This state of being within and to a certain extent outside of a certain predominant discourse is a peculiar one with several possibilities, and DH, owing to its interdisciplinary content and methods, seems to be a suitable space to foster new and alternate knowledge-making practices. India is also still a multi-layered technological space very much in a moment of transition, and the debates remain largely confined to the English and History departments and to some extent library and archival spaces. Outside of the university circle however, there are a number of initiatives, such as online archival efforts, media, art and design practices and research, where one may see DH–related work being done. What remains an important part of the discourse in the context of the university is the access to and a more substantial and critical engagement with technology in the classroom.

The use of technology in education has grown by leaps and bounds in the last decade or so in India, as evidenced by the number of initiatives taken to introduce ICTs in the classroom [2]. However, the digital divide still persists, as a result of which many initiatives come with problems of their own, the most important being the lack of connection among practice, content and pedagogy [3]. Vikram Vincent, a doctoral scholar in the Interdisciplinary Program in Educational Technology, Indian Institute of Technology, Mumbai, attributes this to a problem of understanding technology itself and what it can do for learning. He looks at technology as an extension of the human body and not something alien to it. Over the course of his research, he has found that the prevalent attitude to the use of technology in the classroom, particularly in early ICTs in education projects, has been more techno-centric rather than learner-centric, which is not the most effective approach [4]. Technology has always been around in some form or the other, from drawing on walls to the blackboard to now the smart board; it has always been in the classroom. How you choose to use it determines the outcomes, and one needs to ensure that the learning environment evolves with the new technology that is introduced, because it does not happen automatically but over a period of time.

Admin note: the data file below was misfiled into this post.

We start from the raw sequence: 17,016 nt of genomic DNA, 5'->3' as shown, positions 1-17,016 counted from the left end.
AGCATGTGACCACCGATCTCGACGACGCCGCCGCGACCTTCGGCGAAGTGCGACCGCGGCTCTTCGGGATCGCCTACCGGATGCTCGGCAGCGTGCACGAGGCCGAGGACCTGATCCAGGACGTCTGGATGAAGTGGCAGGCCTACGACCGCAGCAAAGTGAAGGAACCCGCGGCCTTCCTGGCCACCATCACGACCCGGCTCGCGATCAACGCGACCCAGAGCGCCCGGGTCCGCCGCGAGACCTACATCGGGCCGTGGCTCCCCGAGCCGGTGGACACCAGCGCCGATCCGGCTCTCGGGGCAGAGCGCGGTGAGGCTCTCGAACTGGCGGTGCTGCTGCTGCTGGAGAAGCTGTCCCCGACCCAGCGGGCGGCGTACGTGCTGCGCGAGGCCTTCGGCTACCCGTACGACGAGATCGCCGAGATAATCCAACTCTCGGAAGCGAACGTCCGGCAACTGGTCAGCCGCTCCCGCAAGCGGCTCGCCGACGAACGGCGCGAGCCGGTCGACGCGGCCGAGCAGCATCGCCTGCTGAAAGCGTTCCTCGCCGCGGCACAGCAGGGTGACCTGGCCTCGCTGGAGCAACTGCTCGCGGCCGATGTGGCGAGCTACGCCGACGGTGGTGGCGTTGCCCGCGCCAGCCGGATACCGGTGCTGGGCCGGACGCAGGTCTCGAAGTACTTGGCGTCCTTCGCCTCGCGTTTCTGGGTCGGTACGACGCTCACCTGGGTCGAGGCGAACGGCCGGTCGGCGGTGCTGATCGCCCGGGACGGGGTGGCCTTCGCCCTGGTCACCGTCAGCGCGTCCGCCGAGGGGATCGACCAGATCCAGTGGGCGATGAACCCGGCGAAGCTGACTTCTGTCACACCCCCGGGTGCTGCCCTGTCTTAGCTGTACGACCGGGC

The Wikipedia India Education programme pilot project, implemented in Pune in 2011 is an example of the number of challenges that the introduction of a new technology in the classroom brought forth, in terms of skills, content and pedagogy [5]. The need to focus on the educational component of the technology, the improvement of skills of the learner in writing, research and communication, rather than on the tool itself has been an important learning from the programme, even as it continues in a different university today. As Vincent adds further, the problem arises with looking at technology as a disruptive element or merely a tool to aid learning, which prevents institutions from envisioning a more holistic model of learning that takes some amount of time and effort. This also requires the appropriate stimulus and other conditions such as training of teachers, access to resources and training in certain required skills, addressing barriers of language and so forth, which is a feature of some programmes, such as the IT @ school in Kerala which have seen a measure of success [6]. Vincent further mentions examples of programmes he has been part of, some of them under the MHRD-NMEICT initiative which focussed on the teaching-learning process rather than the technology itself, key to which is building teacher capacity to use new and already available resources better [7]. These would be crucial steps to take before envisioning a model of teaching-learning that is premised largely on digital technologies and the internet.